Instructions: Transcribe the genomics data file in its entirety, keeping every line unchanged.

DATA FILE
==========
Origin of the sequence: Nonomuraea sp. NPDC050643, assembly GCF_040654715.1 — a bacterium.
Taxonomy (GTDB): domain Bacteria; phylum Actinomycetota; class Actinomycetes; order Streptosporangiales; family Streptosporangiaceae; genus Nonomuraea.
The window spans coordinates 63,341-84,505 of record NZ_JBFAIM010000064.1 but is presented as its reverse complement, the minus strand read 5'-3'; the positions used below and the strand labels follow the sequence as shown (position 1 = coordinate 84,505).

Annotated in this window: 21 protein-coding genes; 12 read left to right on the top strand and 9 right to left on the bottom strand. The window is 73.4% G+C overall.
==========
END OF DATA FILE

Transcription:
Origin of the sequence: Nonomuraea sp. NPDC050643, assembly GCF_040654715.1 — a bacterium.
Taxonomy (GTDB): domain Bacteria; phylum Actinomycetota; class Actinomycetes; order Streptosporangiales; family Streptosporangiaceae; genus Nonomuraea.
The window spans coordinates 63,341-84,505 of record NZ_JBFAIM010000064.1 but is presented as its reverse complement, the minus strand read 5'-3'; the positions used below and the strand labels follow the sequence as shown (position 1 = coordinate 84,505).

Annotated in this window: 21 protein-coding genes; 12 read left to right on the top strand and 9 right to left on the bottom strand. The window is 73.4% G+C overall.